When Dancing Dogs Yoga owner Shelley Lowther entered a contest she came across on the “Cuba Yoga” Instagram account, she didn’t think she would win, and she never imagined how winning the trip to Cuba would change her life.
“I loved the pictures of Havana on this Instagram account I was following,” Shelley shares. “There was a post on the account that said they were looking for yoga teachers to come to Cuba for a free week. I thought What the hell?, so I entered the contest, they called me for an interview, and I won the trip.”
Fast forward to today, and Shelley is well-versed on Cuban history and how yoga overcame the stigma to Cuban authorities of being a religion or voodoo and thus taboo and illegal. Thanks to a man who has been labeled as the Godfather of Yoga in Cuba, Eduardo Pimentel, yoga is alive and well in the capital city of Havana and beyond despite the fact that there aren’t but a handful of yoga studios in the entire country.
Back in the ’70s, Eduardo came across a book about yoga and was inspired. He wrote letters to the Indian yoga guru, B.K.S. Iyengar, and the two embarked on a 15-year-long pen pal relationship. Iyengar is also the founder and namesake of a form of Hatha yoga practiced around the world. He became Eduardo’s mentor.
“Eduardo started practicing yoga, and he was changing,” Shelley says. “He started secretly teaching yoga in his living room and taught in secret for years.”
After the fall of Russia, a country that Cuba heavily relied on for aid, Cuba’s healthcare system collapsed, so Fidel Castro’s advisors became proponents of alternative medicine and brought in people to teach Tai Chi, acupuncture and yoga as forms of healthcare. “They already had Eduardo, so at that point, he was allowed to teach yoga, so he started training yoga teachers from all over the world.” But in a very different setting than most yogis are used to. At that time, there wasn’t a yoga studio in sight. There were hardly any yoga mats. Or blocks. Or any other typical gear most modern studios rely on. But that didn’t slow down the Cuban yoga explosion.
Shelley describes Cuban yoga as being very similar to the yoga Americans know, and beyond the physical benefits of the practice, she sees it as being very beneficial mentally to the people of Cuba. “There are so many physical, mental and psychological benefits to the practice of yoga and meditation,” she shares. “They need it in Cuba as much as we do. They have been so shut off to the world, and Cuba is at a point where technology is rushing in. They have WiFi now, and there is a simplicity of life in Cuba that is already gone. There was a time when Cubans didn’t know what they were missing, and now they do, and anxiety is a human condition. I think the thing they have to benefit from the most is the sense of calm and well-being that most people in the United States are also seeking. Yoga is helping Cubans be okay with whatever comes their way.”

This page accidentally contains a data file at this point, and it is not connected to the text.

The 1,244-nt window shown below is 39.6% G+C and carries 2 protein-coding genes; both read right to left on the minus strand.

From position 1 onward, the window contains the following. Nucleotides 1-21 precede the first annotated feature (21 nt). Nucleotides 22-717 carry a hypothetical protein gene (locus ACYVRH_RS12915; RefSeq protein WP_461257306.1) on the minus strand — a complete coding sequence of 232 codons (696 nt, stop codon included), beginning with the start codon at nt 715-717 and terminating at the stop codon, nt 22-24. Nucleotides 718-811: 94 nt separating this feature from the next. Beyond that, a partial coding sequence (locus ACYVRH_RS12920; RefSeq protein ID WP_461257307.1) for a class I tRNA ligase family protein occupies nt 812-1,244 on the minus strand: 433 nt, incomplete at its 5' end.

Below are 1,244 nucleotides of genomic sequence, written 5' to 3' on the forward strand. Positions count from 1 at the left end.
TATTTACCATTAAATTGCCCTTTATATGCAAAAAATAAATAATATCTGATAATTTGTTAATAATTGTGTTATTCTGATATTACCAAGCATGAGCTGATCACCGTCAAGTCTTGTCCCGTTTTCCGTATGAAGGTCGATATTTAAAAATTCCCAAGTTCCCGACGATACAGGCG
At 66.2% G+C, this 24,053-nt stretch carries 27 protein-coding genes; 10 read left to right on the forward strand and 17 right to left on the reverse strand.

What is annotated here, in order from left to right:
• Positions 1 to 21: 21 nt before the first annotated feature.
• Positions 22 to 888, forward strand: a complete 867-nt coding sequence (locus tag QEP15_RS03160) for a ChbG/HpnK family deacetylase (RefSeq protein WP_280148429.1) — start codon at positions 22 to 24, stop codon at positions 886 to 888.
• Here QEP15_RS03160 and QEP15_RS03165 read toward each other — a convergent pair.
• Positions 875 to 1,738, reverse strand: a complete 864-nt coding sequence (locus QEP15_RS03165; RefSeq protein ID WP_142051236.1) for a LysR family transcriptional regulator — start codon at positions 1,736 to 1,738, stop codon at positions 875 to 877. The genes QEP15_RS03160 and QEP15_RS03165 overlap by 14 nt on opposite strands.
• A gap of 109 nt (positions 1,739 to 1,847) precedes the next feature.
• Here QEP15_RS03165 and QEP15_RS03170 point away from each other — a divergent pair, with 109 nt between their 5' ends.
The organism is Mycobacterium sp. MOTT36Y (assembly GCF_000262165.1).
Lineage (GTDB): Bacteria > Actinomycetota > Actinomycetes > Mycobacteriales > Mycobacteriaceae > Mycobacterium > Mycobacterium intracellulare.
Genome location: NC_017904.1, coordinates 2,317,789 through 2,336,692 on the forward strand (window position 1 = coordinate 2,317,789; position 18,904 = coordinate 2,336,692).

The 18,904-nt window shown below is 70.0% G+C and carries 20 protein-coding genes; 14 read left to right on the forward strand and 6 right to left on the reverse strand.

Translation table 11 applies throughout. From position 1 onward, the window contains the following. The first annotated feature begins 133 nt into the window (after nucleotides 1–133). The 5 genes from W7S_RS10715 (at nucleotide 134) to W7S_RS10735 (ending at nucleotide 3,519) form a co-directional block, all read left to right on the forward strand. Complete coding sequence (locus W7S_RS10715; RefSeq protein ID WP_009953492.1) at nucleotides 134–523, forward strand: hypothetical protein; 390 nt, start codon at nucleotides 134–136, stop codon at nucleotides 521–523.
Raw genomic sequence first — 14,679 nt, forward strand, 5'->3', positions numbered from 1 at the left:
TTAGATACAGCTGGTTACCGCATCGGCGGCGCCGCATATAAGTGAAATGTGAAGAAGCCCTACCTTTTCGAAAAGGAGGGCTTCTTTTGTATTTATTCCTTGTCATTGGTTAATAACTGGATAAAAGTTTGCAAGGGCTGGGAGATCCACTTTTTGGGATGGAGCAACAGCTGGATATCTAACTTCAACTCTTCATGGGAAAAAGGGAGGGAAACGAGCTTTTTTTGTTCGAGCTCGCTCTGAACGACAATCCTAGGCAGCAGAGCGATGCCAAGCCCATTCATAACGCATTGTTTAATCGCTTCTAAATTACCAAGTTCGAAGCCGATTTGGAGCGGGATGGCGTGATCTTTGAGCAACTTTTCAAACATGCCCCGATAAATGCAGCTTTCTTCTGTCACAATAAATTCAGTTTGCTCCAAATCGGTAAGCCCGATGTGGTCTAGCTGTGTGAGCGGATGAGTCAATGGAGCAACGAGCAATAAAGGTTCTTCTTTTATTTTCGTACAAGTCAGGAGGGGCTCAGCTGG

While in Cuba on her contest-winning trip in February 2018, Shelley got to teach a class to Eduardo’s students.
“He translated as I taught,” Shelley explains. “It was so amazing to have that common thread. Some poses he didn’t have to translate. The students knew what to do. Here I am in this communist country, and we all have the same problems. The same stress. It was so striking to me that even though the circumstances are so different between the United States and Cuba, the basic human needs are all still so alike. There’s a real connection there that the practice opens up evenly and naturally.”
But traveling to Cuba as a tourist is heavily regulated. According to Cuba.com, “The visitor must adjust his trip to some tourist program through a tourist international agency that has agreements with the Cuban Minister of Tourism (MINTUR) and must show his Visa application for conduct of the tourist agency hired for the trip.”
Although regulated, travel to this beautiful Caribbean island is not impossible as it once was. In fact, Shelley is planning another excursion in early 2019, and she wants to take you with her!
Her group trip is slated for January 12-19, 2019. The group will stay at Mhai Yoga, a retreat center in a town just outside Havana. Participants will practice yoga with Shelley, Eduardo and the Cuban yoga community.
“It’s an opportunity to get out and see what life is like in Cuba,” Shelley says. “We will go into Havana and visit the ‘paladars,’ which are privately owned restaurants. We will see different parts of the island. I don’t see this as a yoga vacation, but an opportunity to immerse yourself in a different culture, see something really beautiful and learn about a country most people know nothing about.”
For additional details on the Cuba trip, email [email protected]. For more information on Eduardo Pimentel, read this great story or watch him here talking about the yoga communities he has created throughout Cuba. And to learn more about Dancing Dogs Yoga, visit dancingdogsyoga.com.
This article is sponsored by Dancing Dogs Yoga.